Expand mobile version menu
  Skip to main content

What They Do

Agents and Business Managers of Artists, Performers, and Athletes Career Video

Insider Info

Arts managers do their best to stop that old "starving artist" cliche from coming true. They act as agents for artists from a variety of fields. They work in everything from dance and music to literature and visual arts.

Any artist who wants to make a paying career out of what they create needs to find a market for their talents. That's where a manager comes in. They act as the go-betweens for artists and potential employers or collectors.

Arts managers have their hands full with a variety of tasks every day. They're busy scouting out new customers. They're arranging shows and tours for their clients. Or they're working on promotional material. They also negotiate contracts with employers. As well, they advise artists on repertoire and other issues.

Arts managers have to deal with people all day. They are selling a product, after all. They need to be outgoing and keep a professional attitude at all times.

The toughest part of managing artists is selling unknown acts to potential employers. "You're on the phone, singing the praises of a dancer or singer, trying to convince a venue that they're worth booking. You're putting both yourself and the artist on the line," says manager Martin Mitchell.

Agents say it's difficult to sell their services to artists when they themselves are just starting out. "You have to persuade artists to become your clients when you have no track record," says Sue Ruben. Ruben is a manager who represents chamber music ensembles.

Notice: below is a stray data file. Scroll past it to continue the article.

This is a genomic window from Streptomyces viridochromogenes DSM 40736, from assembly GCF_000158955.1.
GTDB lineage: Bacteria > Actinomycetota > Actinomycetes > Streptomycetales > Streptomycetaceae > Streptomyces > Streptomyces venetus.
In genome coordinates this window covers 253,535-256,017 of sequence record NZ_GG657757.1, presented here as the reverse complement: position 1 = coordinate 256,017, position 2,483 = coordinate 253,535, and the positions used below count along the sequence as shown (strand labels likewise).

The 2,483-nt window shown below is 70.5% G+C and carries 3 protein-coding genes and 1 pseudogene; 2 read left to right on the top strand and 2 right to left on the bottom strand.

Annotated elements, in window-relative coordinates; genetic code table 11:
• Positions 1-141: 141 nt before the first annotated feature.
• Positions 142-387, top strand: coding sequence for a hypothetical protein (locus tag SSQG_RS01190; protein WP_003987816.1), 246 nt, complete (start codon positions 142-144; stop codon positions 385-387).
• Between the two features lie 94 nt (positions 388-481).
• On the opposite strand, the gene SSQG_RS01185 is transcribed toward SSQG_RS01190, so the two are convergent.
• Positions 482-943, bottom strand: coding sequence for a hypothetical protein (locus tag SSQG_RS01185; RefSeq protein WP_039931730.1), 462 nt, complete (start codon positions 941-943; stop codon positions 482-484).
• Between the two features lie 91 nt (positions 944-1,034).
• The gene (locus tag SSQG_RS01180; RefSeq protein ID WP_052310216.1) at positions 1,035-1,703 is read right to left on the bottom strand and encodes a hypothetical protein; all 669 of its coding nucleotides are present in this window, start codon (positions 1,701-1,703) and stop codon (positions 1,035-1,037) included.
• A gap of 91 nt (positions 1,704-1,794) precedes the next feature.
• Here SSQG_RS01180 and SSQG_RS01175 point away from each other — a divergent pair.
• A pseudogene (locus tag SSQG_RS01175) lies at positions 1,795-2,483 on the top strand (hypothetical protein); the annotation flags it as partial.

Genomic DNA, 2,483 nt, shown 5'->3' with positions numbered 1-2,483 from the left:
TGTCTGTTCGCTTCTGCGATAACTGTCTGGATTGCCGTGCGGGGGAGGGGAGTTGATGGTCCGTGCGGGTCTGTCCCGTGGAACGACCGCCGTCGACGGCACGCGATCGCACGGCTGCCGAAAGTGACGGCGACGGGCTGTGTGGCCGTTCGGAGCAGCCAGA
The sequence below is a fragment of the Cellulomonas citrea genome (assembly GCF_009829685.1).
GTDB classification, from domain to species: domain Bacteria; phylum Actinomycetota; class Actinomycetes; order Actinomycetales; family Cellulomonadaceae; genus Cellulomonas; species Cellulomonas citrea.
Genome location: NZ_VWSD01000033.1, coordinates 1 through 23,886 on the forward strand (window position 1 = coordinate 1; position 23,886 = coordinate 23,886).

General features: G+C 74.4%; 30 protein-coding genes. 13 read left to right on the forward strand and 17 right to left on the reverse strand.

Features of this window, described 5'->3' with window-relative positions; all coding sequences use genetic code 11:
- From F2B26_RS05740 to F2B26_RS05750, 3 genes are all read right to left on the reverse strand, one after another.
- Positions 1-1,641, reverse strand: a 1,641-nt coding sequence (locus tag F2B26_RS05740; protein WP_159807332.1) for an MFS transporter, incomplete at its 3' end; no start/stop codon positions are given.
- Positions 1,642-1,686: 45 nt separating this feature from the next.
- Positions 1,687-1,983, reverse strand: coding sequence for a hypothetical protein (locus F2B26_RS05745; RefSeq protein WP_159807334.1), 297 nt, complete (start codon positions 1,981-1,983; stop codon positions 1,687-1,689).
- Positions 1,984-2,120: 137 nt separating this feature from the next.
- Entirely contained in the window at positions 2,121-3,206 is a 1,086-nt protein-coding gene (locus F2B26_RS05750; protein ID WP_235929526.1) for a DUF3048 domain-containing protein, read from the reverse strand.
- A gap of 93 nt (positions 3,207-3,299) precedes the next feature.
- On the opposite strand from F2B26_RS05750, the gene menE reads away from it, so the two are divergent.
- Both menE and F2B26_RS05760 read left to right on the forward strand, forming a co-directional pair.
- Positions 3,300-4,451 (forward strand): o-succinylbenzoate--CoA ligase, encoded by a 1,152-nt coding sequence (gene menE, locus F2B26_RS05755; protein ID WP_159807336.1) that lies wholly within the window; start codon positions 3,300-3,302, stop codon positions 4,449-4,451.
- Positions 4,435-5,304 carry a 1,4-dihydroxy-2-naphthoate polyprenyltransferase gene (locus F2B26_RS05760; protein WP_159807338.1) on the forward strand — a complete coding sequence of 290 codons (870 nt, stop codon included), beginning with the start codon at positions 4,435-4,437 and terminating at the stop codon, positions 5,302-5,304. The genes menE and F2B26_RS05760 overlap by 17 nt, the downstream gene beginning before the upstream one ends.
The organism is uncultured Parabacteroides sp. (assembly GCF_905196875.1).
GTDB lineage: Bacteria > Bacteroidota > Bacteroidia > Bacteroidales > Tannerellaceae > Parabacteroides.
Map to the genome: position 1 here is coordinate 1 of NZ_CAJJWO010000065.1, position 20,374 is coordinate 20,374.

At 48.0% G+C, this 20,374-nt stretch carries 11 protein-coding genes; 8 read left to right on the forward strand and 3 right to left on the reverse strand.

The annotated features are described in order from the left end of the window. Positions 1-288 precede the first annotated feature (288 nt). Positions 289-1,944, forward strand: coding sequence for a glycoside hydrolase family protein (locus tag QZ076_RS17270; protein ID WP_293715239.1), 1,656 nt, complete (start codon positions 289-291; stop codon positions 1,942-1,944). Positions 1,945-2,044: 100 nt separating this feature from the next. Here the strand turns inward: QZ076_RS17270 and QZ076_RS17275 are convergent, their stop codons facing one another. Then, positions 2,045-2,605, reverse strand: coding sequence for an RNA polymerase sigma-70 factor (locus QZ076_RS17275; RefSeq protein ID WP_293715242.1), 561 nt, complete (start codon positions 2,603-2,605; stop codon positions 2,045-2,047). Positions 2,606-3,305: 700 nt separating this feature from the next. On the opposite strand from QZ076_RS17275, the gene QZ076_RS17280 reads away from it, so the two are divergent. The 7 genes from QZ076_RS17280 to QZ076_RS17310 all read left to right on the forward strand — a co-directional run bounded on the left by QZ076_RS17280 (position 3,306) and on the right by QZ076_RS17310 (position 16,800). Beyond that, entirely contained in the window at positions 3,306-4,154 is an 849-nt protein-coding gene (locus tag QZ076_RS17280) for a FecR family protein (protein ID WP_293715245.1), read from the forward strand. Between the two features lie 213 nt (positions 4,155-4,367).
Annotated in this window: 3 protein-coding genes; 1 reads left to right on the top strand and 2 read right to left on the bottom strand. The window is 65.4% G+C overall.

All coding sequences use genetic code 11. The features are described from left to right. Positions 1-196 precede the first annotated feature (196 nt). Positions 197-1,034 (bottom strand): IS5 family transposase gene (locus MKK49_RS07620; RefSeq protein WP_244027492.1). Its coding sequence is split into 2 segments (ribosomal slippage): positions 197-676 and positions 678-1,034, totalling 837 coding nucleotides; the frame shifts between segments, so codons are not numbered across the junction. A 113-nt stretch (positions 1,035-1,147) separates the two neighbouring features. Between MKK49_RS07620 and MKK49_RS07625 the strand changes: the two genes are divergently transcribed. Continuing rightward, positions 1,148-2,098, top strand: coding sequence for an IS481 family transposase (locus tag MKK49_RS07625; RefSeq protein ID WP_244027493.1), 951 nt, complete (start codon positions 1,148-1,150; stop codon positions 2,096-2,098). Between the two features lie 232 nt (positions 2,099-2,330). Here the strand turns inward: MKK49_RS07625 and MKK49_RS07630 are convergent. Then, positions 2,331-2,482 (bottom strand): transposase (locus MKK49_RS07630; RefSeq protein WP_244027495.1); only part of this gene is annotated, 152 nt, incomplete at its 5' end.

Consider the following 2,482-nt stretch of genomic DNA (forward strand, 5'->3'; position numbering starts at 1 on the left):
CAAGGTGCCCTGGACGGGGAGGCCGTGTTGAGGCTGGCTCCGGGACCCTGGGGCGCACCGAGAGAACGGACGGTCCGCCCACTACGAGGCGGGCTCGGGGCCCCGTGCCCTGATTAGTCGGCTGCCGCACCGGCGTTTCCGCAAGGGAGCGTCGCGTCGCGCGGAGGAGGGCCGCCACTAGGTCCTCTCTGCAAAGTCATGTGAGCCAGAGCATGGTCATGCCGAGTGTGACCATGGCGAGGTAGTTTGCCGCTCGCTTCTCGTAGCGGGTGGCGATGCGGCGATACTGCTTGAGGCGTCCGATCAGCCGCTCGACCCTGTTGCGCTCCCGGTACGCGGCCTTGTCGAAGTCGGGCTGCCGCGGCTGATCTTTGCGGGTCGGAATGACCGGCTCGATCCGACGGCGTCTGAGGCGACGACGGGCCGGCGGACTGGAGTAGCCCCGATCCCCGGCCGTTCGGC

Many agents tend to work in large cities such as Toronto, Montreal, New York and London.

Working hours for arts managers can be long and irregular. They may have to accompany artists to performances and they have to meet with their employers at their convenience. This means evening and weekend work. "My day usually lasts from about 6 a.m. to 6 p.m.," says Bob Guralnik. He manages a string quartet.

Agents spend most of their day on the phone. But travel is necessary sometimes. They may have to travel around the world, promoting and representing their clients.

"Many people think a booking happens with a few phone calls or a letter," says Jeannette Gardner. She is an arts manager. "This is not true. It takes a lot more work than that."

At a Glance

Put artists of all kinds in touch with art lovers

  • Arrange performances, tours and shows to expose artists to the world
  • Most managers work in big cities
  • You'll need lots of marketing and people skills


  • Email Support

  • 1-800-GO-TO-XAP (1-800-468-6927)
    From outside the U.S., please call +1 (424) 750-3900


Powered by XAP

OCAP believes that financial literacy and understanding the financial aid process are critical aspects of college planning and student success. OCAP staff who work with students, parents, educators and community partners in the areas of personal finance education, state and federal financial aid, and student loan management do not provide financial, investment, legal, and/or tax advice. This website and all information provided is for general educational purposes only, and is not intended to be construed as financial, investment, legal, and/or tax advice.